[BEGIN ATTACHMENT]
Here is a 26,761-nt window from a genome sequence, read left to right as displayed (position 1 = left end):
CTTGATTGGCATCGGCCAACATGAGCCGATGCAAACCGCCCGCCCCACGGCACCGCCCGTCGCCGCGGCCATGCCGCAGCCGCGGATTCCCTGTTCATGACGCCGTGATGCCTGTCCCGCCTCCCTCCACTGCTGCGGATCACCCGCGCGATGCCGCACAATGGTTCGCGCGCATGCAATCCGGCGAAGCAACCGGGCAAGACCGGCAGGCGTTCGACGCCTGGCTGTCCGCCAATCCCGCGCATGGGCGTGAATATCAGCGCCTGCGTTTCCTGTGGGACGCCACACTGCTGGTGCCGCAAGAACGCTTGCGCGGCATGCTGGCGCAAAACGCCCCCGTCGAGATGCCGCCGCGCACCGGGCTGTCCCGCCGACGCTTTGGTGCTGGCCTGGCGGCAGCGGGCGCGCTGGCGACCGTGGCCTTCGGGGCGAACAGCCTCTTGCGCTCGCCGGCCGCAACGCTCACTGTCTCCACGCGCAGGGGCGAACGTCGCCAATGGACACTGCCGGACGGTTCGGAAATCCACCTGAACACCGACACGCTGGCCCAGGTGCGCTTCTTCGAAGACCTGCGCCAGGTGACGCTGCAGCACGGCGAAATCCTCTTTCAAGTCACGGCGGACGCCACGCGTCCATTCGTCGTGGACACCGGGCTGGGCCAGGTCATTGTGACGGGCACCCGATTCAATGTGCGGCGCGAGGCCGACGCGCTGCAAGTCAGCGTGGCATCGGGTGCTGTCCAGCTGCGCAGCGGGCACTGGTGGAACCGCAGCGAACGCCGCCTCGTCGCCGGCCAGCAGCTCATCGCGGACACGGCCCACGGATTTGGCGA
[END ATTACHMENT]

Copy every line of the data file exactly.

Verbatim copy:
Here is a 26,761-nt window from a genome sequence, read left to right as displayed (position 1 = left end):
CTTGATTGGCATCGGCCAACATGAGCCGATGCAAACCGCCCGCCCCACGGCACCGCCCGTCGCCGCGGCCATGCCGCAGCCGCGGATTCCCTGTTCATGACGCCGTGATGCCTGTCCCGCCTCCCTCCACTGCTGCGGATCACCCGCGCGATGCCGCACAATGGTTCGCGCGCATGCAATCCGGCGAAGCAACCGGGCAAGACCGGCAGGCGTTCGACGCCTGGCTGTCCGCCAATCCCGCGCATGGGCGTGAATATCAGCGCCTGCGTTTCCTGTGGGACGCCACACTGCTGGTGCCGCAAGAACGCTTGCGCGGCATGCTGGCGCAAAACGCCCCCGTCGAGATGCCGCCGCGCACCGGGCTGTCCCGCCGACGCTTTGGTGCTGGCCTGGCGGCAGCGGGCGCGCTGGCGACCGTGGCCTTCGGGGCGAACAGCCTCTTGCGCTCGCCGGCCGCAACGCTCACTGTCTCCACGCGCAGGGGCGAACGTCGCCAATGGACACTGCCGGACGGTTCGGAAATCCACCTGAACACCGACACGCTGGCCCAGGTGCGCTTCTTCGAAGACCTGCGCCAGGTGACGCTGCAGCACGGCGAAATCCTCTTTCAAGTCACGGCGGACGCCACGCGTCCATTCGTCGTGGACACCGGGCTGGGCCAGGTCATTGTGACGGGCACCCGATTCAATGTGCGGCGCGAGGCCGACGCGCTGCAAGTCAGCGTGGCATCGGGTGCTGTCCAGCTGCGCAGCGGGCACTGGTGGAACCGCAGCGAACGCCGCCTCGTCGCCGGCCAGCAGCTCATCGCGGACACGGCCCACGGATTTGGCGA